Levitan was involved in a case about 15 years ago involving a Toronto-area couple. An embryo was created using a donor egg and what was supposed to be sperm from the male partner. A surrogate carried the embryo. As part of a court application to obtain a Declaration of Parentage, DNA testing was performed. “The DNA testing came back, and nobody was related to the child,” Levitan said. “They ran (the test) again. It wasn’t a DNA mistake; it was clearly a laboratory mix-up. We don’t know if it was an embryo mix-up or a sperm mix-up.” The parents chose not to sue for negligence, because they didn’t want to risk losing the child.


    In 2013, Ottawa’s Dr. Norman Barwin, a once-acclaimed fertility doctor and a past president of Planned Parenthood Canada was banned from practicing for two months by the College of Physicians and Surgeons of Ontario disciplinary panel after admitting to artificially inseminating three women with the wrong semen over a two-decade period. The children are likely now in their 20s. No one knows how often semen or embryo mishaps may have occurred in Canada. Levitan said that while DNA tests are always done in surrogacy cases, they aren’t typically performed for routine IVF. “In other words, most people never check to make sure that the baby they deliver is the baby that they expect.”

    Don’t just let a nurse read it out to you — look at it.

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    New hope for infertile women...

    Mouse implanted with ovaries made by 3D printer gives birth, offering new hope for infertile women
    Thursday 18th May, 2017 — Infertile women have been offered new hope after scientists created ovaries on a 3D printer and used them to produce healthy offspring.
    For the first time ever, U.S. researchers printed an artificial ovary and implanted it in a mouse, which went on to produce eggs, mate successfully, and give birth to healthy pups. Although the procedure has only been tested on animals so far, the long- term aim is to help restore fertility and hormone production in women who have undergone chemotherapy or who suffer from other infertility issues, such as polycystic ovaries. “The real breakthrough here is we’re building a real ovarian prosthesis and the goal of this project is to be able to restore fertility to young cancer patients who have been sterilized by their cancer treatment,” said Dr Teresa Woodruff, reproductive scientist director at the Women’s Health Research Institute, Northwestern University, Illinois. “Right now, we’re able to do that with young mice and the goal ultimately is to provide this to (human) patients.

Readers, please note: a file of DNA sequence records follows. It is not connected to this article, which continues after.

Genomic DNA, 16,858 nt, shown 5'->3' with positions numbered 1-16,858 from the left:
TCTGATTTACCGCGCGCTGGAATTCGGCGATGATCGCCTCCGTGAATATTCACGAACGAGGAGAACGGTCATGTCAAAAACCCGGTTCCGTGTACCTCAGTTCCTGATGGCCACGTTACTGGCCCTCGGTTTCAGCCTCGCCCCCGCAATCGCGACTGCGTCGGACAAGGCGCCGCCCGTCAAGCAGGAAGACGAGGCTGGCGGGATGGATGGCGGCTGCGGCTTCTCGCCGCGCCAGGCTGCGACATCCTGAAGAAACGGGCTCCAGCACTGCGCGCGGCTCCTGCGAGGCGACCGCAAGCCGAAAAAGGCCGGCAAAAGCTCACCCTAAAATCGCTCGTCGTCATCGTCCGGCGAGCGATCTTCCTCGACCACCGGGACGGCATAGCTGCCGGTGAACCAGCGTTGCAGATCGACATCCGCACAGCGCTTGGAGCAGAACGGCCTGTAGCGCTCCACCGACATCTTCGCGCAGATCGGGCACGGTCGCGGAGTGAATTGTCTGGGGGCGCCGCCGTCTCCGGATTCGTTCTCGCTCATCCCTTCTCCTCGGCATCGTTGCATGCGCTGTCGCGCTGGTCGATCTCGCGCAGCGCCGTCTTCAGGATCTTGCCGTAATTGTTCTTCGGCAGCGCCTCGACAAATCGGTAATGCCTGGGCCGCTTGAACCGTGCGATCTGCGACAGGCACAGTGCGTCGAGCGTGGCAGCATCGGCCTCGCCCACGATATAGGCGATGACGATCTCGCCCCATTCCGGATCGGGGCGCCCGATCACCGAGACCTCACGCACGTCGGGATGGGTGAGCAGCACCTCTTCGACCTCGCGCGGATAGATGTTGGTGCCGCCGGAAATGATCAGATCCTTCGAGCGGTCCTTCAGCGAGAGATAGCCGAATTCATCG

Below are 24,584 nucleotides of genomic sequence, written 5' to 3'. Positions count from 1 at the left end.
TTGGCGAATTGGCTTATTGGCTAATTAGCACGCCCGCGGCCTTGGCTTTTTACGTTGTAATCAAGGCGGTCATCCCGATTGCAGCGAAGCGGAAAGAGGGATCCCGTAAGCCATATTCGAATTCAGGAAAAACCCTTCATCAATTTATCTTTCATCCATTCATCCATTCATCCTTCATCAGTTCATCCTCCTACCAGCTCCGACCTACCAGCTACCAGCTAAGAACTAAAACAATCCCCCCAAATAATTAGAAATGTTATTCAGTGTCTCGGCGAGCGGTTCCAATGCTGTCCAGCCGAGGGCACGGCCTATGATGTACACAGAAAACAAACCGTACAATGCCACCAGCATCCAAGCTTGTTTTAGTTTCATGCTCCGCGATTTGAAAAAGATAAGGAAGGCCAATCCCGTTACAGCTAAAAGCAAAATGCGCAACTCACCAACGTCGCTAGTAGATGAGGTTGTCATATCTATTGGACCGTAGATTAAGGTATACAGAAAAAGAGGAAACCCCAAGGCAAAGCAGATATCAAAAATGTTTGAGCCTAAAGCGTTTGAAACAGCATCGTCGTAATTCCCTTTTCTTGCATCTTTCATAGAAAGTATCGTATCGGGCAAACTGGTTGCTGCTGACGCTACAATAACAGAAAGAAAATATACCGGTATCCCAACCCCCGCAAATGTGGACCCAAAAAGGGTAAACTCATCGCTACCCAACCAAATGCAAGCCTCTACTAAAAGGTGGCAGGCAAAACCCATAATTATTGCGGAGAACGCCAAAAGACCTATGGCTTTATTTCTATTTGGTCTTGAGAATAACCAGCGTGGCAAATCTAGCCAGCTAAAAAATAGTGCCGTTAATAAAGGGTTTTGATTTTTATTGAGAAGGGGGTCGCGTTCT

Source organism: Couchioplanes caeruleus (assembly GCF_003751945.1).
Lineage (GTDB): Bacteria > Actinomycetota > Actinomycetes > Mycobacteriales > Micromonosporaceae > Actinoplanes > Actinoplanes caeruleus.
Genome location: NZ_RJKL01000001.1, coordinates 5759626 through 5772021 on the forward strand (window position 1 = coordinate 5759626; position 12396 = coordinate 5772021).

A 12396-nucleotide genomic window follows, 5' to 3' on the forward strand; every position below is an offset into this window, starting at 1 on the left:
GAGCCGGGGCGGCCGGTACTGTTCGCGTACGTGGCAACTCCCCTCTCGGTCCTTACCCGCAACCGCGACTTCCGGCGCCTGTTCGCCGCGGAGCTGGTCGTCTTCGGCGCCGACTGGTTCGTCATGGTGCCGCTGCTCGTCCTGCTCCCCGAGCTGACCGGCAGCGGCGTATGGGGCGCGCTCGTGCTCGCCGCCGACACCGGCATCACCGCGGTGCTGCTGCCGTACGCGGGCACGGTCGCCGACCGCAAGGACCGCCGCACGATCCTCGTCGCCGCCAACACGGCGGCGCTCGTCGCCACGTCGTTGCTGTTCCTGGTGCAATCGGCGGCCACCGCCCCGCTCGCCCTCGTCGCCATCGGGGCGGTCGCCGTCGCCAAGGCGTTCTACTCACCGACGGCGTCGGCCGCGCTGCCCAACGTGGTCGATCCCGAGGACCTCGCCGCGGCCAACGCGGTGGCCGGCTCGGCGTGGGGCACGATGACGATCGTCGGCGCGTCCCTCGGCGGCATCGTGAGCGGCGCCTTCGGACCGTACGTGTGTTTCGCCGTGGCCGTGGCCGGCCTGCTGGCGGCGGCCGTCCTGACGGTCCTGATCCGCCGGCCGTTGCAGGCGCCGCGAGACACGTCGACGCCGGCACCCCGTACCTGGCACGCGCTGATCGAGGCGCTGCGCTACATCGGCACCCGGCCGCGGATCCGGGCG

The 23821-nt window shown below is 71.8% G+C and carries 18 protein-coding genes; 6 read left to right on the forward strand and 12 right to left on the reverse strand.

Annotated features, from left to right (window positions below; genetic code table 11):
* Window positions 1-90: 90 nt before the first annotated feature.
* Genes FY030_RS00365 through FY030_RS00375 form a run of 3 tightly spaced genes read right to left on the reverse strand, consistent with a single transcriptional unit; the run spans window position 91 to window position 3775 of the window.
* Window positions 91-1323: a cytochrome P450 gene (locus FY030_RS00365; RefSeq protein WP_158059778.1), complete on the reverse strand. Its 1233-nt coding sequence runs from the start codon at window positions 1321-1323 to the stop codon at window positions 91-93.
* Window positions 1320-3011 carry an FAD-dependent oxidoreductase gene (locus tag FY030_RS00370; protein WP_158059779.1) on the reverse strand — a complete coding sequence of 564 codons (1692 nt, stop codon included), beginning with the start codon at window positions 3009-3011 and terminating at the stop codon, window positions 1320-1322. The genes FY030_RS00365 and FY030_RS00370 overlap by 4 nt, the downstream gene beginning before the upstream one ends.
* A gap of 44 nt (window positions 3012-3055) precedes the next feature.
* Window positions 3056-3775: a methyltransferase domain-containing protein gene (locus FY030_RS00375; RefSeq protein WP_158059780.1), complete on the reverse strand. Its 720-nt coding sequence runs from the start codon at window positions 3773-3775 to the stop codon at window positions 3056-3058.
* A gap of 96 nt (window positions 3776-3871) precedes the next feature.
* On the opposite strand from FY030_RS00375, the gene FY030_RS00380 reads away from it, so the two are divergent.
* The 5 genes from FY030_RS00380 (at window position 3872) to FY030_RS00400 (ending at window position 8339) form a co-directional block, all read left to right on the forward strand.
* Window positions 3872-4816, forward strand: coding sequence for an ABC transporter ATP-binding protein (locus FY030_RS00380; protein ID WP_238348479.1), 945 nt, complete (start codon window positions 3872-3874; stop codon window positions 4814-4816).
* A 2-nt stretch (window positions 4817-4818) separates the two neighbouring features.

The prosthetic ovaries, called scaffolds by scientists, were printed using liquid gelatin made from broken-down collagen, a natural material which is found in ligaments, tendons, muscles, bones and skin, researchers reported in the journal Nature Communications. The ovary walls were engineered to have a lattice-like porous structure, so they could interact with body tissues and trigger the production of eggs, while also being strong enough to cope with implantation. The sac-like structure also allows room for the egg cells to mature and ovulate and for blood vessels to form within the implant, enabling the hormones to circulate and trigger lactation after giving birth.